Consider the school program she helped launch in the Callaghan this year. As a 2010 Games volunteer and a longstanding Nordic skiing enthusiast, Delores totally immersed herself in the Olympic experience - so much so that she opted to retire from teaching rather than struggle with time conflicts. When the dust had cleared and the athletes had all gone home, she decided to stay involved with the new Nordic Centre and see what she could do to contribute to the legacies program there.  Turns out a lot.

"Well," she says, "it all started when the Whistler Legacy Society and Cross-Country BC received a grant to start a school learn-to-ski program in the Callaghan." She stops. Takes a breath. "So I volunteered to contact all the elementary schools in the Howe Sound district and sell them on the program." She offered to do it, she adds, "because they all knew me. I just had to convince a few key individuals and the rest kind-of fell into place..."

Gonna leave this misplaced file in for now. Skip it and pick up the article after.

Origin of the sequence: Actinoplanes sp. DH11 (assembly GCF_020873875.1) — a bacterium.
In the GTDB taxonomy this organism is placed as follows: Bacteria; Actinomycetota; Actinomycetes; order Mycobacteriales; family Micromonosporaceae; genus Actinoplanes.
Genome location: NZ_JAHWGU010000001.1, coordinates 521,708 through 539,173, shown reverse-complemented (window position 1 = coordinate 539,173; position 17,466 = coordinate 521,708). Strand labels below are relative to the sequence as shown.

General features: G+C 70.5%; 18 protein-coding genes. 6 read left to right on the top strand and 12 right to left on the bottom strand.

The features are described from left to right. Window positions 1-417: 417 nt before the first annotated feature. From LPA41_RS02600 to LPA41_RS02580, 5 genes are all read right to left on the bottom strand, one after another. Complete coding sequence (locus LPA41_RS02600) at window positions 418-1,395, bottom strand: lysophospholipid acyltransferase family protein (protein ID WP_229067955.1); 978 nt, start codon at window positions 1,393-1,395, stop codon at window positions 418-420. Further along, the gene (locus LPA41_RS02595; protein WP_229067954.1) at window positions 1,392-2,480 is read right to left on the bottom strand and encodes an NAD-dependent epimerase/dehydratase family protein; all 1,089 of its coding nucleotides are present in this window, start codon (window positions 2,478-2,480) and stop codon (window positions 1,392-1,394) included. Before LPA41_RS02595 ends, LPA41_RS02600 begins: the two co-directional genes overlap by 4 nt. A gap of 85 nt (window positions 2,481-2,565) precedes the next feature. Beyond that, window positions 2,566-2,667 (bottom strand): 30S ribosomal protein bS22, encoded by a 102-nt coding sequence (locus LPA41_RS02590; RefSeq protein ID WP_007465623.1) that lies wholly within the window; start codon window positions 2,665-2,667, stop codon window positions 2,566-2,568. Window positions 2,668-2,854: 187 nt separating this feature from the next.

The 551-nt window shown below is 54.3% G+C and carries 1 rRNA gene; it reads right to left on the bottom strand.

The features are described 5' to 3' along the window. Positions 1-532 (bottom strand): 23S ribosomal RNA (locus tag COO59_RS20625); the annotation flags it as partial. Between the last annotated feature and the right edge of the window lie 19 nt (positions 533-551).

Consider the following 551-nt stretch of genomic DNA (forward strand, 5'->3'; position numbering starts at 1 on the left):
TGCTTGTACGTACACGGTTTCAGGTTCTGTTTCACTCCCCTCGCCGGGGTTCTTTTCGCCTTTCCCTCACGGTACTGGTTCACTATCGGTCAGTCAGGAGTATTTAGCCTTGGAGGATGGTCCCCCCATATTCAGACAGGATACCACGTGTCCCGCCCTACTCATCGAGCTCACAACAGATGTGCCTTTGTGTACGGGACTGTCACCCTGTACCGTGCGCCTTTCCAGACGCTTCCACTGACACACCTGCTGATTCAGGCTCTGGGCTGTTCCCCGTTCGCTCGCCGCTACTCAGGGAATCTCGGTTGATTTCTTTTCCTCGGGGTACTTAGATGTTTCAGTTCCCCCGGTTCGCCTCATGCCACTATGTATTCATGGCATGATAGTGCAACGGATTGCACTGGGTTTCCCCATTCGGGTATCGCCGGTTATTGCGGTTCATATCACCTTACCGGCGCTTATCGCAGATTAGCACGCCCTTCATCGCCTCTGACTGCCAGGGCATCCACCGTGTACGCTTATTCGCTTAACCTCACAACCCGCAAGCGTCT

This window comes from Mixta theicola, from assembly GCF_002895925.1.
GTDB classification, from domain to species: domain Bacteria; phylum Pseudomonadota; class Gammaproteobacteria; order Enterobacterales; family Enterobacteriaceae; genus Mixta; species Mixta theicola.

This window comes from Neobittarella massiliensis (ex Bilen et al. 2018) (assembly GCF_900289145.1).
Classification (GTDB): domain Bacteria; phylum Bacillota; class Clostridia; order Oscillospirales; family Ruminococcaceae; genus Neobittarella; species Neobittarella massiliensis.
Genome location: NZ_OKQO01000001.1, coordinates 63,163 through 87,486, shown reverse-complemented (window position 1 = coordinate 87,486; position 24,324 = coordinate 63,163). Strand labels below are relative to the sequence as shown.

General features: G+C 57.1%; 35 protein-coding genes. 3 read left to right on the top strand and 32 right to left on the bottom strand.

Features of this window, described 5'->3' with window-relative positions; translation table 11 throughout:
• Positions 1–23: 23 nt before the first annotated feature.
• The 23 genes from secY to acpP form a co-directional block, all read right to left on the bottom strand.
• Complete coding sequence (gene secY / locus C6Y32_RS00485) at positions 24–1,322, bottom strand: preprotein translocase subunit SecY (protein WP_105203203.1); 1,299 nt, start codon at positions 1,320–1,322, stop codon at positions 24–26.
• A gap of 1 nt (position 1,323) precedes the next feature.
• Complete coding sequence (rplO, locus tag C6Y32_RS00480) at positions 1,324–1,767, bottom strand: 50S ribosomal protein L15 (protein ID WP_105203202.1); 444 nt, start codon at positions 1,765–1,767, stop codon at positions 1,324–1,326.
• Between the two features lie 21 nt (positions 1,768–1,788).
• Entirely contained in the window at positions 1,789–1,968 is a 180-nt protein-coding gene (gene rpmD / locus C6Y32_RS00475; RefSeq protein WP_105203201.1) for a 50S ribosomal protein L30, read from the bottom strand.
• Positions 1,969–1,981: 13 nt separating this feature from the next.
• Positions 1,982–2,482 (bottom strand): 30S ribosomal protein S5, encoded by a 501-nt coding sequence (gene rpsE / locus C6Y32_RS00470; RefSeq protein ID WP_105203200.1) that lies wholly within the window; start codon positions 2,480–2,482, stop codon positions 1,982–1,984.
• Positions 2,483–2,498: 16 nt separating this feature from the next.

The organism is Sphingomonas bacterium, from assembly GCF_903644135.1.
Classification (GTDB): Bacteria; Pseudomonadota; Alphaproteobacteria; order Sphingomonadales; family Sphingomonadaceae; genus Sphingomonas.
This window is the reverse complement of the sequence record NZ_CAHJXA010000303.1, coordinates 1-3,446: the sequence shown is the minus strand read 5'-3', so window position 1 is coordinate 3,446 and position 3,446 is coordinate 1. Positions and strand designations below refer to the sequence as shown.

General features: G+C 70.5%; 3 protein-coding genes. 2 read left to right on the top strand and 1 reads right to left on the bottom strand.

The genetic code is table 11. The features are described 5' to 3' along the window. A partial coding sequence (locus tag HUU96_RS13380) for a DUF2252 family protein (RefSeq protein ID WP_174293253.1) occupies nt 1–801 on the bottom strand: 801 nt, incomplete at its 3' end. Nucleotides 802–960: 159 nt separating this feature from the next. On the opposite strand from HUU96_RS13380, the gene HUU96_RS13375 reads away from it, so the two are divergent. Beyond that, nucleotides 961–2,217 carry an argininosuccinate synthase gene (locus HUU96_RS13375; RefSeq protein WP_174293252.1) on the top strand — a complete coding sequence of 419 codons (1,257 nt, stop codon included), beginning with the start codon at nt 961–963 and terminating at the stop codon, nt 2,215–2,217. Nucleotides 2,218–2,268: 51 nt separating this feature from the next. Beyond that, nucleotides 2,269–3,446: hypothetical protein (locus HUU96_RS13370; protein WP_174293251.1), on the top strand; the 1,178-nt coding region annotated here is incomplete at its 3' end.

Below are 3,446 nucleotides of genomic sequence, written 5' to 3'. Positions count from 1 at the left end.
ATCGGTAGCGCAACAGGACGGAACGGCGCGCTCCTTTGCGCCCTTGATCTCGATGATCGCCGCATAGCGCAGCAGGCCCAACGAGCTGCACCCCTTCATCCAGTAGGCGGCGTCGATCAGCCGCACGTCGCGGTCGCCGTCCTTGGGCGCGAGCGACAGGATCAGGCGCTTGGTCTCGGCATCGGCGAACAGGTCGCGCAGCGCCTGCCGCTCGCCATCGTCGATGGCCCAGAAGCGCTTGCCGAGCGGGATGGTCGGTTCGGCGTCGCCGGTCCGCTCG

Likely story. I figure there must have been a few twisted arms along the way. But she insists there wasn't. "A number of people told me that this would be really hard. But it really wasn't. Schools are desperate for these kinds of programs. They just want to be re-assured that they're safe and properly run."

I'm sure there are more than a few Alta States readers whose kids have already tasted of Delores' pedagogic magic. If not, here's one mum's assessment: "She is bringing such a wonderful spark into my world," says Pemberton resident Carolyn McBain. "She has taken me under her wing as a rookie jackrabbit coach - which is a lot of fun for myself and my six-year-old daughter. It's amazing how she makes climbing hills, falling on your face and whacking yourself with your skis so much fun for these young athletes..."

When it comes to sports and sports teaching, McBain is no slouch herself. But it's clear that she considers Delores' skills on a whole other level. "She has so many fun ideas up her sleeve," she enthuses, "that the training always goes way into overtime! The sky is the limit for Delores!"

Did I mention that the Pemberton Jackrabbit cross-country program that Delores helped launch 28-years ago is still going strong today? Stronger than ever, she adds. "We now have 89 local kids in that program. We don't have any room for more skiers in fact!" I can tell by her tone just how proud she is of "her" kids. "We've won gold medals at the BC Winter Games, placed skiers on the B.C. provincial team - one of whom was my daughter - and generally been a force to contend with on the local race circuit."